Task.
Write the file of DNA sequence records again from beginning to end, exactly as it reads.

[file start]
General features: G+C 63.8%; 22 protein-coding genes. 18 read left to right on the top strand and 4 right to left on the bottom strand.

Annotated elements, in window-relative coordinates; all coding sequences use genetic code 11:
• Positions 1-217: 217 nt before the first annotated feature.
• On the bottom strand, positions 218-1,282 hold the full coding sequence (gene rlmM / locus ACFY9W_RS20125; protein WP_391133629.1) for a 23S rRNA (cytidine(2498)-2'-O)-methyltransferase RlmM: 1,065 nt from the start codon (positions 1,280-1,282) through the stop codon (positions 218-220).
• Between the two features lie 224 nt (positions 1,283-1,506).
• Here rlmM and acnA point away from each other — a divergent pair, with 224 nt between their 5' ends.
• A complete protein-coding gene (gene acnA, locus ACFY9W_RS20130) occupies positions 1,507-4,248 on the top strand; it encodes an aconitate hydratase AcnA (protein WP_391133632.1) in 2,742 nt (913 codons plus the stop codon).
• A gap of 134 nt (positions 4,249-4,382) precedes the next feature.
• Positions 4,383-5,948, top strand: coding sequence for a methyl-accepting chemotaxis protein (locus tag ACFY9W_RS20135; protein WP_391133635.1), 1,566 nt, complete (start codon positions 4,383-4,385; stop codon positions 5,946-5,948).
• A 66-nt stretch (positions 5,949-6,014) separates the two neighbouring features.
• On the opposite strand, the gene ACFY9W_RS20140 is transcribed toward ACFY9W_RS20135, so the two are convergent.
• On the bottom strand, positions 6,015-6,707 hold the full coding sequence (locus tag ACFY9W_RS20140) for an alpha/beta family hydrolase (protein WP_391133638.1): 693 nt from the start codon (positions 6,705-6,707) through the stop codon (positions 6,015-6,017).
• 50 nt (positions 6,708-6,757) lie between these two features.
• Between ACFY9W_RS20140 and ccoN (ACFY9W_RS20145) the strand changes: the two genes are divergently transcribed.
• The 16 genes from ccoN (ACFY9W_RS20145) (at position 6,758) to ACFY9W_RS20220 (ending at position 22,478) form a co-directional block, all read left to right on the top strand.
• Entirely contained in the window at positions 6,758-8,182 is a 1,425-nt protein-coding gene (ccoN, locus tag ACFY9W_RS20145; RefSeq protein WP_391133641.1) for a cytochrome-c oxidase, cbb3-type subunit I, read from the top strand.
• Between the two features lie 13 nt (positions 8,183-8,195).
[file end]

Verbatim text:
General features: G+C 63.8%; 22 protein-coding genes. 18 read left to right on the top strand and 4 right to left on the bottom strand.

Annotated elements, in window-relative coordinates; all coding sequences use genetic code 11:
• Positions 1-217: 217 nt before the first annotated feature.
• On the bottom strand, positions 218-1,282 hold the full coding sequence (gene rlmM / locus ACFY9W_RS20125; protein WP_391133629.1) for a 23S rRNA (cytidine(2498)-2'-O)-methyltransferase RlmM: 1,065 nt from the start codon (positions 1,280-1,282) through the stop codon (positions 218-220).
• Between the two features lie 224 nt (positions 1,283-1,506).
• Here rlmM and acnA point away from each other — a divergent pair, with 224 nt between their 5' ends.
• A complete protein-coding gene (gene acnA, locus ACFY9W_RS20130) occupies positions 1,507-4,248 on the top strand; it encodes an aconitate hydratase AcnA (protein WP_391133632.1) in 2,742 nt (913 codons plus the stop codon).
• A gap of 134 nt (positions 4,249-4,382) precedes the next feature.
• Positions 4,383-5,948, top strand: coding sequence for a methyl-accepting chemotaxis protein (locus tag ACFY9W_RS20135; protein WP_391133635.1), 1,566 nt, complete (start codon positions 4,383-4,385; stop codon positions 5,946-5,948).
• A 66-nt stretch (positions 5,949-6,014) separates the two neighbouring features.
• On the opposite strand, the gene ACFY9W_RS20140 is transcribed toward ACFY9W_RS20135, so the two are convergent.
• On the bottom strand, positions 6,015-6,707 hold the full coding sequence (locus tag ACFY9W_RS20140) for an alpha/beta family hydrolase (protein WP_391133638.1): 693 nt from the start codon (positions 6,705-6,707) through the stop codon (positions 6,015-6,017).
• 50 nt (positions 6,708-6,757) lie between these two features.
• Between ACFY9W_RS20140 and ccoN (ACFY9W_RS20145) the strand changes: the two genes are divergently transcribed.
• The 16 genes from ccoN (ACFY9W_RS20145) (at position 6,758) to ACFY9W_RS20220 (ending at position 22,478) form a co-directional block, all read left to right on the top strand.
• Entirely contained in the window at positions 6,758-8,182 is a 1,425-nt protein-coding gene (ccoN, locus tag ACFY9W_RS20145; RefSeq protein WP_391133641.1) for a cytochrome-c oxidase, cbb3-type subunit I, read from the top strand.
• Between the two features lie 13 nt (positions 8,183-8,195).